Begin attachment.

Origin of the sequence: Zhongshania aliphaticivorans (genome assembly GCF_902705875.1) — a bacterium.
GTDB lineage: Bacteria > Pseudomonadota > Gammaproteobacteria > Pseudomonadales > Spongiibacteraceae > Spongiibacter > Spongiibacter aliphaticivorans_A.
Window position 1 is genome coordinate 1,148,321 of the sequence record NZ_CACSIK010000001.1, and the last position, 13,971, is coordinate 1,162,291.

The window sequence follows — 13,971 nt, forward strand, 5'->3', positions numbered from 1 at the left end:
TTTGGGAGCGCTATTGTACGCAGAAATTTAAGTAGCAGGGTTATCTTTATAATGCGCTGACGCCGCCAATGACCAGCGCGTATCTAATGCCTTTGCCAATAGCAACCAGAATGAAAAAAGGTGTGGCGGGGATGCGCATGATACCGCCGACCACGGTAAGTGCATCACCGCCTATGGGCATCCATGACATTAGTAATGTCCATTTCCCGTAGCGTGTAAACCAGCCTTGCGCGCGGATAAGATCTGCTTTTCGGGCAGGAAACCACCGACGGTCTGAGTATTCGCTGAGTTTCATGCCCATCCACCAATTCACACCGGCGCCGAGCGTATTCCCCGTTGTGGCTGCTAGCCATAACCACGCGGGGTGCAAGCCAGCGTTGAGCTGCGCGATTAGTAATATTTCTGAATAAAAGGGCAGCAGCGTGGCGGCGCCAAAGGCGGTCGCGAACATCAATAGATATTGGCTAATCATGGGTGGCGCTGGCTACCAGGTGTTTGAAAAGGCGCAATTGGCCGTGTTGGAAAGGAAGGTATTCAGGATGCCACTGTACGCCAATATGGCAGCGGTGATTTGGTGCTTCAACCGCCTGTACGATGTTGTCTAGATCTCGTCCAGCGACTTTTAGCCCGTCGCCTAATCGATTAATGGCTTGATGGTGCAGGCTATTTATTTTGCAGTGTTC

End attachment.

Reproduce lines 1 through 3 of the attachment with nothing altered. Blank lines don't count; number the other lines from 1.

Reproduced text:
Origin of the sequence: Zhongshania aliphaticivorans (genome assembly GCF_902705875.1) — a bacterium.
GTDB lineage: Bacteria > Pseudomonadota > Gammaproteobacteria > Pseudomonadales > Spongiibacteraceae > Spongiibacter > Spongiibacter aliphaticivorans_A.
Window position 1 is genome coordinate 1,148,321 of the sequence record NZ_CACSIK010000001.1, and the last position, 13,971, is coordinate 1,162,291.